Above we have two good examples of the start position for a clean.  Here are the hallmarks of this position, all illustrated by the lifters above:

Shoulders:  Out over the bar.  By this I mean the meat of the shoulder and arm is in front of the vertical plane of the barbell.  This is the key to a good setup and gives you the leverage to start sweeping the bar back immediately as it breaks the floor.

Chest/Back:  The chest is driven up and the back is tight and extended (i.e. not rounded).  This is very similar to, oh I don't know, every other movement that you do in life and also it's how you should be sitting at your desk right now (tell me at least half of you didn't just perk up).

Elbows:  Turned out, meaning that from the angle those pictures are taken the elbow is pointed straight at you like a gun.  Turning the elbows back towards the lifter, as many tend to do, is a recipe for a bad bar path as the lift progresses.

All of the elite (wow I hate that word) lifters in the pictures above are also following the principles I listed.  But what's most important to note is how different the start positions look based on how the lifters are built.  The athletes in the top two pictures are 6'4" and 6'0" respectively.  I don't know about the lifters below, but let's assume they're all between 5'4" and 5'8" with a more "typical" build for weightlifting.  This build is typical and/or optimal for a number of reasons including the fact that these athletes can start with their hips lower at the start which allows them to maintain a consistent angle from the floor to the optimal power position where they drive the bar up.  This consistent angle minimizes errors in the first and second pulls. Unfortunately, in looking around the gym, I don’t see a lot of male lifters who fit solidly in this category.  So if you are one of those lifters who stand north of 5’7” or 5”8’, you should pay particular attention to the difference in the height of the hips and the angle of the torso between the pictures above and the pictures below.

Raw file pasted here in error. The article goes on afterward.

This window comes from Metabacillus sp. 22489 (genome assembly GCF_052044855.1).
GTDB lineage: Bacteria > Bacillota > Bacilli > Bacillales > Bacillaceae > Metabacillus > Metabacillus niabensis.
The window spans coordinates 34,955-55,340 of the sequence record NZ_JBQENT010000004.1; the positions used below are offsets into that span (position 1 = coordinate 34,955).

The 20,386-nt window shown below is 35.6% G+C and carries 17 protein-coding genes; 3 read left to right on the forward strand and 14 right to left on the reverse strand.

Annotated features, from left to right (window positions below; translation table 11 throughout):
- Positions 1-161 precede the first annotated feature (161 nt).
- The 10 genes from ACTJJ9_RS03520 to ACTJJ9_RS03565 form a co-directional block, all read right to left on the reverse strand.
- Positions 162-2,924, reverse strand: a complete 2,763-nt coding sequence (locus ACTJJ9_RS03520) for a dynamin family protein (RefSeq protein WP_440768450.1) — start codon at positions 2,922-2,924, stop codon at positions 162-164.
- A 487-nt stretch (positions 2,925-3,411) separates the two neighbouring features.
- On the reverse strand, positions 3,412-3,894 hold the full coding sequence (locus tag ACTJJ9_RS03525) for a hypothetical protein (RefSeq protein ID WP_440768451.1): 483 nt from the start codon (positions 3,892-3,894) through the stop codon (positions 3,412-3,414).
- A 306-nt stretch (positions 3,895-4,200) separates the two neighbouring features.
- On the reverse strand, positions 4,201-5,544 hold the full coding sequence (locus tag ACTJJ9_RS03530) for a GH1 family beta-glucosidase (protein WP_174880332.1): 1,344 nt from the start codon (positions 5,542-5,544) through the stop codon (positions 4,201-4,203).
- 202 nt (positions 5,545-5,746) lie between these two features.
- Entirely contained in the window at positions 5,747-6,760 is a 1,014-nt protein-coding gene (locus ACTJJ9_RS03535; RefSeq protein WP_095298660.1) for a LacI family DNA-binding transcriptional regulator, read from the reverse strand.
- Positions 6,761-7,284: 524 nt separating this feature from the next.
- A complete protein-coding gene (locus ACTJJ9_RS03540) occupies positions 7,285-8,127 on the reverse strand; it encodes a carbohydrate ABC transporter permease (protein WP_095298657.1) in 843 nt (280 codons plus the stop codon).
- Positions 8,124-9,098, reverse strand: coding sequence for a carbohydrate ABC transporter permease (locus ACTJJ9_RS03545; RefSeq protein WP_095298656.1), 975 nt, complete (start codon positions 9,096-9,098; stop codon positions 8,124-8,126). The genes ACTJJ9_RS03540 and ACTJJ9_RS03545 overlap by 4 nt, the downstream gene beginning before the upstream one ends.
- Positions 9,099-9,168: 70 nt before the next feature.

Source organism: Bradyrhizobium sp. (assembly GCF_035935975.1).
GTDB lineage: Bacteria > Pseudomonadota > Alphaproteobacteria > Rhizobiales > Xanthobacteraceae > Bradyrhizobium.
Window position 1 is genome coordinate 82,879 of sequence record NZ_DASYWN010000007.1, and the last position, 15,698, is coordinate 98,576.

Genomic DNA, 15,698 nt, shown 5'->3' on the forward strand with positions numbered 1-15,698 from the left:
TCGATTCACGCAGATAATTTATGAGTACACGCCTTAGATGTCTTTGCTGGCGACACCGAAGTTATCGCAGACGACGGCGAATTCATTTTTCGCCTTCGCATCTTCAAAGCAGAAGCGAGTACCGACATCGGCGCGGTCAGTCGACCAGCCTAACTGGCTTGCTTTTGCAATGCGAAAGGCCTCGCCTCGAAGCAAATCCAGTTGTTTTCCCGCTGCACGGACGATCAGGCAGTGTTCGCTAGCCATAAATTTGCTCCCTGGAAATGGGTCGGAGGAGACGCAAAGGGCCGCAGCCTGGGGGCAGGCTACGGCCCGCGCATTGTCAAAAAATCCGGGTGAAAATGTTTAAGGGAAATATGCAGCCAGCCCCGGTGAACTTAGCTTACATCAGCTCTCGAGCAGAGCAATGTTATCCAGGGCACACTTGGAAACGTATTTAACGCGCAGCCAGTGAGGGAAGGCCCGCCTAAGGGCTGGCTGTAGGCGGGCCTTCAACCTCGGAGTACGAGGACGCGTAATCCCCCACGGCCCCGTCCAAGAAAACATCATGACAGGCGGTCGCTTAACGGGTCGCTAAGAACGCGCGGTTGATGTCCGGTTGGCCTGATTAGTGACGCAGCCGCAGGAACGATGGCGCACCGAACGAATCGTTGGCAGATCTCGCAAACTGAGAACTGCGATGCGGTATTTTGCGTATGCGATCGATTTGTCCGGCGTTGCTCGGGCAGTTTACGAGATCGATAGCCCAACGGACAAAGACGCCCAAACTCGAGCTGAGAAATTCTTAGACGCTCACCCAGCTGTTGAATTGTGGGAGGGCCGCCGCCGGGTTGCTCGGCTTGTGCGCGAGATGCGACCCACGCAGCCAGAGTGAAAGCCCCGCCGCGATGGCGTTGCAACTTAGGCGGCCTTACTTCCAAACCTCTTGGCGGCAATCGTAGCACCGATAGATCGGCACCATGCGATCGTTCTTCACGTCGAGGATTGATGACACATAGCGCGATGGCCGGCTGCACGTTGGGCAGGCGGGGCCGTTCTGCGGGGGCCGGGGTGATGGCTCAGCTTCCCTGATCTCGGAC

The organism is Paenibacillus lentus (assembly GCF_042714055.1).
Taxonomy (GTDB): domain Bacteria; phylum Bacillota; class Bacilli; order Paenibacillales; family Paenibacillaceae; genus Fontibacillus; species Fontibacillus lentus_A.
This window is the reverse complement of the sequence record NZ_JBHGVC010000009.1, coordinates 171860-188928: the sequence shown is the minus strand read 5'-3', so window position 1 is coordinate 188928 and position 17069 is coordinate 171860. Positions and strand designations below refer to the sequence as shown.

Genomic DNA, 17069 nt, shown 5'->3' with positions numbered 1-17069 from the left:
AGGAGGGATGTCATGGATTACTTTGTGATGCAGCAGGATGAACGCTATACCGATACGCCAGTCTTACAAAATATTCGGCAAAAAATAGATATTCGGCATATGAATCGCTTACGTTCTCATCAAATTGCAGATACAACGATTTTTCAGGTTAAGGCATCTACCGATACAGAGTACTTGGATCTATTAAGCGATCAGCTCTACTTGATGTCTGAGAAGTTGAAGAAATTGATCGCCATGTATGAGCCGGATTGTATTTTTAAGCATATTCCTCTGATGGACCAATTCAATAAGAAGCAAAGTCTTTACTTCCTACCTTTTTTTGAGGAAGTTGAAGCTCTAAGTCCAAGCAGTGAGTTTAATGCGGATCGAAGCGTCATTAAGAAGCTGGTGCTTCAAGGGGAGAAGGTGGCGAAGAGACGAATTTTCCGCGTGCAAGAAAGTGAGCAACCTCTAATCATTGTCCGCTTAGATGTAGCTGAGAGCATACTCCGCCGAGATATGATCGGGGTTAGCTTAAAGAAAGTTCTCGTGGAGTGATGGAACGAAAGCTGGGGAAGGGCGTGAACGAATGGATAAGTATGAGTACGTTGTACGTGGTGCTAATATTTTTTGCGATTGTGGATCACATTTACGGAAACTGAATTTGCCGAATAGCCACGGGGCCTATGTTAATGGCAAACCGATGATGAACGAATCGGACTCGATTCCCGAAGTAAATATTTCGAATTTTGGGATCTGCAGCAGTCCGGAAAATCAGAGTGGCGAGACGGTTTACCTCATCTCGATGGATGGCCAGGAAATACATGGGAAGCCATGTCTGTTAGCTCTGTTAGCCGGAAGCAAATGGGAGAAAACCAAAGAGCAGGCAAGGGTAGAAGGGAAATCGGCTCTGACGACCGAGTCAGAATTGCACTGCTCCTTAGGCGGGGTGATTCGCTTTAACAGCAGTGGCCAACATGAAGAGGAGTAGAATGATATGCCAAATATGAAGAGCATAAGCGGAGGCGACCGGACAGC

In my mind, there are two key reasons that people tend to get a bad start position into their head:

The "Chest Up" cue.  Sometimes this is taken to extremes.  If a coach gives you this cue, typically it's meant to get you to tighten up your back and shoulders and drive your chest to the sky (or as Janeann would say "boobs to the sky").  Often people will misinterpret this and drive their hips down to obtain a more vertical torso, which can result in some janky positioning off the floor.

Watching others.  I'm a huge proponent of watching the lifters around you and watching your coaches as they lift or help others.  This is a great way to learn and perhaps pick up something new.  However, in the start positions for weightlifting there are going to be many differences based on how someone is built.  A taller person trying to "mimic" the start position of a shorter position is not going to work out well.  I wish I had a great example of this happening ....

Oh wait, I do.